Release year: 1996
Director: Jan de Bont
Screenwriter: Michael Crichton, Anne-Marie Martin
Starring: Helen Hunt, Bill Paxton, Cary Elwes, amie Gertz, Philip Seymor Hoffman, Lois Smith, Alan Ruck, Sean Whalen, Zach Grenier
Ratings: 2 Oscar nominations: Best Sound, Best Visual Effects.
Bill Harding (Bill Paxton) meets up with his wife Jo (Helen Hunt) and her tornado hunting team to get her to sign the divorce papers that will make it possible for him to marry new fiancee Melissa (Jamie Gertz). But as the team starts chasing the storms Bill, who used to be known as something of a badass in the business, can’t resist following and soon he is caught up in their attempt to insert a measuring device into the heart of a twister, much to the dismay of the new woman in his life.
With Jan de Bont (Speed, 1994) directing and with a script by Michael Crichton (Jurassic Park, 1993) it would almost be strange not to expect a thrilling rollercoaster ride of a movie, which is excactly what you get. After the flashback-opening that leaves you shaken, you don’t have to wait long before the action kicks in the the present time. Without ever feeling overwhelming, the movie slowly builds up through the size of the tornados until the unavoidable climax, all delivered in Oscar nominated special effects that easily holds even today. The story of the data-gathering device they try to release into a tornado is a dramatized view of real life projects, with the ‘Dorothy’ device copied from TOTO used in the 1980s by NSSL. The legit reason for chasing some of the world’s most dangerous weather conditions ensures that the reckless characters continue to appear likeable and able to keep us caring about them throughout. Paxton (Aliens, 1986) and Hunt (What Women Want, 2000) are a great match and manage to bring out an emotional tornado of their own between them while tackling extreme weather and life threatening situations, while especially the always watchable Hoffman (Charlie Wilson’s War, 2007) is charming as the enthuastic crew member and Smith (How to Make an American Quilt, 1995) so charming that she even in her small part as aunt Meg becomes the warm centre of both the crew and the movie. With great effects, great performances and a story that takes you from one thrill to the next, this is one of the best disaster movies of recent times and will leave you in awe and respectful of Mother Nature.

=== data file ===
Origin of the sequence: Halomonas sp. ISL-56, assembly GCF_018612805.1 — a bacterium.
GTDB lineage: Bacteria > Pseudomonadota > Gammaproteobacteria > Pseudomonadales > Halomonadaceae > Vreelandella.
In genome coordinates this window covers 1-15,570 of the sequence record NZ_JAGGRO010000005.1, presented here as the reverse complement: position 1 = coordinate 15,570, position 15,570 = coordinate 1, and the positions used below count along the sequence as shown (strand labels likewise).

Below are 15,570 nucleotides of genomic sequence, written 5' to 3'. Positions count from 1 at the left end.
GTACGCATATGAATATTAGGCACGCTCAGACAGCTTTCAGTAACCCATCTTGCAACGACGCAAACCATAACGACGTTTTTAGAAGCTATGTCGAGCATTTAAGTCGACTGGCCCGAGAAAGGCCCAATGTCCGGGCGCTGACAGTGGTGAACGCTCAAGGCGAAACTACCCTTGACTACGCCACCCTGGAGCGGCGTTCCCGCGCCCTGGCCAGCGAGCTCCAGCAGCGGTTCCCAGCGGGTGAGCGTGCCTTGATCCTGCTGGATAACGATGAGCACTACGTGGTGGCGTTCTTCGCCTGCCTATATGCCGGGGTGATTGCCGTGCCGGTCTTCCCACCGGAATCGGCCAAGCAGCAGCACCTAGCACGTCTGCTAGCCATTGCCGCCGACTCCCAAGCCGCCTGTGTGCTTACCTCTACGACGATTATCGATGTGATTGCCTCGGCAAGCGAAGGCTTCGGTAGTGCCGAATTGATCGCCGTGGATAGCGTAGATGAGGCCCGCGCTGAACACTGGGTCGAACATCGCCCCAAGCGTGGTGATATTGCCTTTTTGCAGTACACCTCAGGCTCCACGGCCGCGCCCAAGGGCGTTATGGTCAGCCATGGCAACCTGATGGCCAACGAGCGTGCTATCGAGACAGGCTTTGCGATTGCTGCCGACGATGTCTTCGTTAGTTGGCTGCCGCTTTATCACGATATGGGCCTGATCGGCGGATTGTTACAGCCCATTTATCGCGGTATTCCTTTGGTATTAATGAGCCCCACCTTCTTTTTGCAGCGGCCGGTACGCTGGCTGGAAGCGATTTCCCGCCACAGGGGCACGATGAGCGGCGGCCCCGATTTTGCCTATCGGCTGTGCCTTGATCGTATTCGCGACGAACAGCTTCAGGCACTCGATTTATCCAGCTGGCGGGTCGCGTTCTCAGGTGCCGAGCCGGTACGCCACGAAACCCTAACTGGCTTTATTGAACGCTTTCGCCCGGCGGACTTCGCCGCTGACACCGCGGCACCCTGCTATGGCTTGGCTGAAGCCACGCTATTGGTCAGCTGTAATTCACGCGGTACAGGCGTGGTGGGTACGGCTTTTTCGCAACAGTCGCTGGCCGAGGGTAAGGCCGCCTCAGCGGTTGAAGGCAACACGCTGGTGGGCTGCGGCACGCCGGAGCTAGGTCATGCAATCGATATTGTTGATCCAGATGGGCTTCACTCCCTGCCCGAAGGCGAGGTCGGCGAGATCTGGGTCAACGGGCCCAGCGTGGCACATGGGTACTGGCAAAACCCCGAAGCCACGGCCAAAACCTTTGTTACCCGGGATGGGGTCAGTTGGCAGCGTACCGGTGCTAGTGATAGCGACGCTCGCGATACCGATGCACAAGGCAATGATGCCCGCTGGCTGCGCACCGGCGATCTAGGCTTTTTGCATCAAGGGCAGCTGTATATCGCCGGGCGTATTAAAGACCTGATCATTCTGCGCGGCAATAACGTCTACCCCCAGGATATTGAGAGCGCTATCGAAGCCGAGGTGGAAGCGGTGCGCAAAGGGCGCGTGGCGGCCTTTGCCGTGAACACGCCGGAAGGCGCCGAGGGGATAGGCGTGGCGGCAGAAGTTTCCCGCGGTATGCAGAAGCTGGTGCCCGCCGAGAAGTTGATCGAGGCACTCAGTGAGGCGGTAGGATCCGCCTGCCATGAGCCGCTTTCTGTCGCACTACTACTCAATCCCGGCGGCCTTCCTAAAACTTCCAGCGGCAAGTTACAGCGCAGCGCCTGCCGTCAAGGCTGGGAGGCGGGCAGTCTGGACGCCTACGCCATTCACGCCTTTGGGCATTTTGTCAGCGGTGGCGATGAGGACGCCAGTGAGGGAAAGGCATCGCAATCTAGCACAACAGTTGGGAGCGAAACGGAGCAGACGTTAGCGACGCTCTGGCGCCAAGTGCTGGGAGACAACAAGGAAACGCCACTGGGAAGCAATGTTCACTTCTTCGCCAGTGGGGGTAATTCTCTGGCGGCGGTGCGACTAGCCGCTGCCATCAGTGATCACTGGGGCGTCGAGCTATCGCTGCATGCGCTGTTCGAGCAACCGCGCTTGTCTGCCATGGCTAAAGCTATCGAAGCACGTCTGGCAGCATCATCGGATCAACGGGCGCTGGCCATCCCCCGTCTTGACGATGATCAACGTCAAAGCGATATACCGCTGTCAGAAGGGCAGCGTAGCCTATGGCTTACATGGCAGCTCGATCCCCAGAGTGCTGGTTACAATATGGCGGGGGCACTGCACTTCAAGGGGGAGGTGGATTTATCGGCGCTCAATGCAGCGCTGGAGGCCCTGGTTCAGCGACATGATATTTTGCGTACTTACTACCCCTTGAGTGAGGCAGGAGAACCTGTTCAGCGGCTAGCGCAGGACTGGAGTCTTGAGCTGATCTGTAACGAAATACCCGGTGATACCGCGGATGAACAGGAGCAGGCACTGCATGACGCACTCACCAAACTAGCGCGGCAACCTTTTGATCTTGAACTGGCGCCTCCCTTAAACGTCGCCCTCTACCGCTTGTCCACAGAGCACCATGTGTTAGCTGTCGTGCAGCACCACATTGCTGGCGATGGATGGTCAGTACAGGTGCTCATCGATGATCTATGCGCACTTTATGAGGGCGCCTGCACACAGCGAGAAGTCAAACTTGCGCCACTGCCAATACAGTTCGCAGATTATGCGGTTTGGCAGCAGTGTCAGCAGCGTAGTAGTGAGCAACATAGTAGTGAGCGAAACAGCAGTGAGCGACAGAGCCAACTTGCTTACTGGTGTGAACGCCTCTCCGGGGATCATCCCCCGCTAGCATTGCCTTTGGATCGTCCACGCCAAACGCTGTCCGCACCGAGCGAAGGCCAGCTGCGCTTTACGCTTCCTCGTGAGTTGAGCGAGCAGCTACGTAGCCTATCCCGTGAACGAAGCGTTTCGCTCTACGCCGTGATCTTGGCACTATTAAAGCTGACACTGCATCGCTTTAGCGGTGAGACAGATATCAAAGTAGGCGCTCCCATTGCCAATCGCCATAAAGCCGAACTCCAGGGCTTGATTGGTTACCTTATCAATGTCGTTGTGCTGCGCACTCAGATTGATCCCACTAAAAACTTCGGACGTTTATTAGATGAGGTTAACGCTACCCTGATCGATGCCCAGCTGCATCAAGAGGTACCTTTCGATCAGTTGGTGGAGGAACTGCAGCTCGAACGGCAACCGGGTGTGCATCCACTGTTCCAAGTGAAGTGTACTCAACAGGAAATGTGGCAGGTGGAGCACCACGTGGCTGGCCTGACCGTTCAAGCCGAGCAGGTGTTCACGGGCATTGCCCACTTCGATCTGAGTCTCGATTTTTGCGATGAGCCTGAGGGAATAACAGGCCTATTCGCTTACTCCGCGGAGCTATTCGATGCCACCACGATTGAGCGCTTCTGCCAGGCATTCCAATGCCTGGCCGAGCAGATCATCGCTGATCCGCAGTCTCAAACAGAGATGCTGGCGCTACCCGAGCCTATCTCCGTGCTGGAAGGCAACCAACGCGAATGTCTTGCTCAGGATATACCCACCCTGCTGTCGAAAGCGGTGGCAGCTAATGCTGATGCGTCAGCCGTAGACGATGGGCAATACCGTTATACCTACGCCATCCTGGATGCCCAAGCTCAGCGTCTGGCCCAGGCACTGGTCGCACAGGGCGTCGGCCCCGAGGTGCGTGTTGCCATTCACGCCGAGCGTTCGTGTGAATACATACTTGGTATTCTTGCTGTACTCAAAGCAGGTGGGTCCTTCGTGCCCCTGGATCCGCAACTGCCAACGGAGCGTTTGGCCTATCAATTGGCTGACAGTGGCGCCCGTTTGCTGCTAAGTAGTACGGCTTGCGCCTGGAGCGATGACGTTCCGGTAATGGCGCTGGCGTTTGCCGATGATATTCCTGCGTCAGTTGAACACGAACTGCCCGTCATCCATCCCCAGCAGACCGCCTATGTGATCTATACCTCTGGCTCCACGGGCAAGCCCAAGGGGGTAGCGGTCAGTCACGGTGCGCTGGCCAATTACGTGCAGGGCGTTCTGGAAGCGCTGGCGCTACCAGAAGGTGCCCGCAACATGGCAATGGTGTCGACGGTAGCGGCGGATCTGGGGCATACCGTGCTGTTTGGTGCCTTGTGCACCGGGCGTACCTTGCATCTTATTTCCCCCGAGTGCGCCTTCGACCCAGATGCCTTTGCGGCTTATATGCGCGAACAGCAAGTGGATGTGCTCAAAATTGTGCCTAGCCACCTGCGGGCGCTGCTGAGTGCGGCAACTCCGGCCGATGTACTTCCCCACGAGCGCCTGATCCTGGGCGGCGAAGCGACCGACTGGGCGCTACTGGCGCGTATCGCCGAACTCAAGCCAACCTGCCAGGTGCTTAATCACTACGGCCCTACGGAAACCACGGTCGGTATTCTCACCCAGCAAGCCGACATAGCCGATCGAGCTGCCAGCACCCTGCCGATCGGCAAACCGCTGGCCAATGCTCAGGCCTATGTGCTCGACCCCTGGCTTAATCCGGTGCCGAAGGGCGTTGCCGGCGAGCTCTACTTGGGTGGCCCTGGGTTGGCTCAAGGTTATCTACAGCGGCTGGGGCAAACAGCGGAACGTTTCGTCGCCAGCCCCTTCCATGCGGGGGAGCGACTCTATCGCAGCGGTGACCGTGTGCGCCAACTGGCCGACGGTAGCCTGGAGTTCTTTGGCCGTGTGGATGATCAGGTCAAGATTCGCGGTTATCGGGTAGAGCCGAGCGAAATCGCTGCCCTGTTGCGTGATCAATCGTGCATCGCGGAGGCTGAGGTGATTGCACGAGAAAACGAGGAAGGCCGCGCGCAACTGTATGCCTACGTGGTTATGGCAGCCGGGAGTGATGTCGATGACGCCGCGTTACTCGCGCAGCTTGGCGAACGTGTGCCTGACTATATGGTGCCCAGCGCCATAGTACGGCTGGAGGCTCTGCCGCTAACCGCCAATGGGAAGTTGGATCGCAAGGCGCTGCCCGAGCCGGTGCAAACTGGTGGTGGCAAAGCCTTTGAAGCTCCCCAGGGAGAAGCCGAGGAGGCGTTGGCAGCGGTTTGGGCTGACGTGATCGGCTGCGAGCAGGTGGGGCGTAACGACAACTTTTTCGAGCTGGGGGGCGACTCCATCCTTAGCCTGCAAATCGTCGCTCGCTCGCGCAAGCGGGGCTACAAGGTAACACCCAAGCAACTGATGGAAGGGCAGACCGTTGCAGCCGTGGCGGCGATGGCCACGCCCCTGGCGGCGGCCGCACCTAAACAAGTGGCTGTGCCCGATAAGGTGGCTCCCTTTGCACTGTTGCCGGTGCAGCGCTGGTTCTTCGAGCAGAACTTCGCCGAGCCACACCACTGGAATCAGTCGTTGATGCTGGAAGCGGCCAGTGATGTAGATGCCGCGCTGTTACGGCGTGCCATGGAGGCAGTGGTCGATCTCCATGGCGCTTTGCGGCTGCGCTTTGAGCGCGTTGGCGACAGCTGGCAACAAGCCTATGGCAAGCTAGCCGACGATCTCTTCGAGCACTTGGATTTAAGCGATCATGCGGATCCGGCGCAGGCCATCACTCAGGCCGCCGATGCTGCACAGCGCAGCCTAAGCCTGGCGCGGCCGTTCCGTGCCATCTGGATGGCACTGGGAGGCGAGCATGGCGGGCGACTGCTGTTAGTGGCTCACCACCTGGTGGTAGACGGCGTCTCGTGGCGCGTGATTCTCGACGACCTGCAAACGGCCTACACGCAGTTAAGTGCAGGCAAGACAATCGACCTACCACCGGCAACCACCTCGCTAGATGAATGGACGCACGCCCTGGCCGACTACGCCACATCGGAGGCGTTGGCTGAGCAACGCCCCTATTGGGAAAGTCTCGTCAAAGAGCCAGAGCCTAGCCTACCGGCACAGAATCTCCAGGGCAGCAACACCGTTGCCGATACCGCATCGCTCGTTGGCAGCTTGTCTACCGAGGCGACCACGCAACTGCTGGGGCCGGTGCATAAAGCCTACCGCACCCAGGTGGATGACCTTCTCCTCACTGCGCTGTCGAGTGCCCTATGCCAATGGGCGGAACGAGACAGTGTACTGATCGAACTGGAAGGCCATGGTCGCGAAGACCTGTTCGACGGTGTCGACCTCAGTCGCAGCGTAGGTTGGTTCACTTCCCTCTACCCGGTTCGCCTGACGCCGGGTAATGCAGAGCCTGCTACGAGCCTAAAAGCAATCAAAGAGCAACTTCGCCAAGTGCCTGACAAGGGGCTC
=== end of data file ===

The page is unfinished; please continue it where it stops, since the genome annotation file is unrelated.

The first movie to be released on DVD.
Picture copyright: UIP